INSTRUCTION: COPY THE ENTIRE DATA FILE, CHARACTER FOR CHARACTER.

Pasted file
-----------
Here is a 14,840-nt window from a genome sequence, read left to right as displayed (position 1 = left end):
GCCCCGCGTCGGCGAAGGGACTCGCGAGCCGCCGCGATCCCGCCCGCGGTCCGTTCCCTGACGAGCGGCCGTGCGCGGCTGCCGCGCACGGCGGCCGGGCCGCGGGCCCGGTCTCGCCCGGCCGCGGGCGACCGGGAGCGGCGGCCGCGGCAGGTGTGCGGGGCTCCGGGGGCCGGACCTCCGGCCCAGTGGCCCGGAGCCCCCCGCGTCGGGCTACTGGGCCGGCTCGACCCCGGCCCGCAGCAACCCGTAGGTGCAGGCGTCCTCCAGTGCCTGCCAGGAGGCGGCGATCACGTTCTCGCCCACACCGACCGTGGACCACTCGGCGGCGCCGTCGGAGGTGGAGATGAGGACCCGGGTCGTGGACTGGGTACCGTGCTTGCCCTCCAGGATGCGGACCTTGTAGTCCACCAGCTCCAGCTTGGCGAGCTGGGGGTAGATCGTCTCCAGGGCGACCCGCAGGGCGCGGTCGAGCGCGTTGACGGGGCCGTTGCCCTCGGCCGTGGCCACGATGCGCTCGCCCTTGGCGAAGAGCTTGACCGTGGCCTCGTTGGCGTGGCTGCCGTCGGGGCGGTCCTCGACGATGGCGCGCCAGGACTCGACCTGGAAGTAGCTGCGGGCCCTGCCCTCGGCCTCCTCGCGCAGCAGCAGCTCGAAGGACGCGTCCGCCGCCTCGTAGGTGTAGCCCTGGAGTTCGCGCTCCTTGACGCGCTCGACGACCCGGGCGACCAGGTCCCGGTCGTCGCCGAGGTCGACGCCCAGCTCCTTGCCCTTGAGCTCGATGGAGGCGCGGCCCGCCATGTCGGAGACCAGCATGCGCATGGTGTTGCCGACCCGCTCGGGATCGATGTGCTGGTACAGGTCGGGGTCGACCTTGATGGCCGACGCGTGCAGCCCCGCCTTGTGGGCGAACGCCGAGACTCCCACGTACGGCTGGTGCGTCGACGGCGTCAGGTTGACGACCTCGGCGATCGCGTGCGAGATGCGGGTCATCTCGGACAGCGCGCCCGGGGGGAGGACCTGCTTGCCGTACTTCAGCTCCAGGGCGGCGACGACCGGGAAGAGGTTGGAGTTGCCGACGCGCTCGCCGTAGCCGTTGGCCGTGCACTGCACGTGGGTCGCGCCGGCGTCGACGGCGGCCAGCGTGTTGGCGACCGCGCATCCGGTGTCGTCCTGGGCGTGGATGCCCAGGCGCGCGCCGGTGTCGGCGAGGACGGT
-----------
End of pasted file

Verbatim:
Here is a 14,840-nt window from a genome sequence, read left to right as displayed (position 1 = left end):
GCCCCGCGTCGGCGAAGGGACTCGCGAGCCGCCGCGATCCCGCCCGCGGTCCGTTCCCTGACGAGCGGCCGTGCGCGGCTGCCGCGCACGGCGGCCGGGCCGCGGGCCCGGTCTCGCCCGGCCGCGGGCGACCGGGAGCGGCGGCCGCGGCAGGTGTGCGGGGCTCCGGGGGCCGGACCTCCGGCCCAGTGGCCCGGAGCCCCCCGCGTCGGGCTACTGGGCCGGCTCGACCCCGGCCCGCAGCAACCCGTAGGTGCAGGCGTCCTCCAGTGCCTGCCAGGAGGCGGCGATCACGTTCTCGCCCACACCGACCGTGGACCACTCGGCGGCGCCGTCGGAGGTGGAGATGAGGACCCGGGTCGTGGACTGGGTACCGTGCTTGCCCTCCAGGATGCGGACCTTGTAGTCCACCAGCTCCAGCTTGGCGAGCTGGGGGTAGATCGTCTCCAGGGCGACCCGCAGGGCGCGGTCGAGCGCGTTGACGGGGCCGTTGCCCTCGGCCGTGGCCACGATGCGCTCGCCCTTGGCGAAGAGCTTGACCGTGGCCTCGTTGGCGTGGCTGCCGTCGGGGCGGTCCTCGACGATGGCGCGCCAGGACTCGACCTGGAAGTAGCTGCGGGCCCTGCCCTCGGCCTCCTCGCGCAGCAGCAGCTCGAAGGACGCGTCCGCCGCCTCGTAGGTGTAGCCCTGGAGTTCGCGCTCCTTGACGCGCTCGACGACCCGGGCGACCAGGTCCCGGTCGTCGCCGAGGTCGACGCCCAGCTCCTTGCCCTTGAGCTCGATGGAGGCGCGGCCCGCCATGTCGGAGACCAGCATGCGCATGGTGTTGCCGACCCGCTCGGGATCGATGTGCTGGTACAGGTCGGGGTCGACCTTGATGGCCGACGCGTGCAGCCCCGCCTTGTGGGCGAACGCCGAGACTCCCACGTACGGCTGGTGCGTCGACGGCGTCAGGTTGACGACCTCGGCGATCGCGTGCGAGATGCGGGTCATCTCGGACAGCGCGCCCGGGGGGAGGACCTGCTTGCCGTACTTCAGCTCCAGGGCGGCGACGACCGGGAAGAGGTTGGAGTTGCCGACGCGCTCGCCGTAGCCGTTGGCCGTGCACTGCACGTGGGTCGCGCCGGCGTCGACGGCGGCCAGCGTGTTGGCGACCGCGCATCCGGTGTCGTCCTGGGCGTGGATGCCCAGGCGCGCGCCGGTGTCGGCGAGGACGGT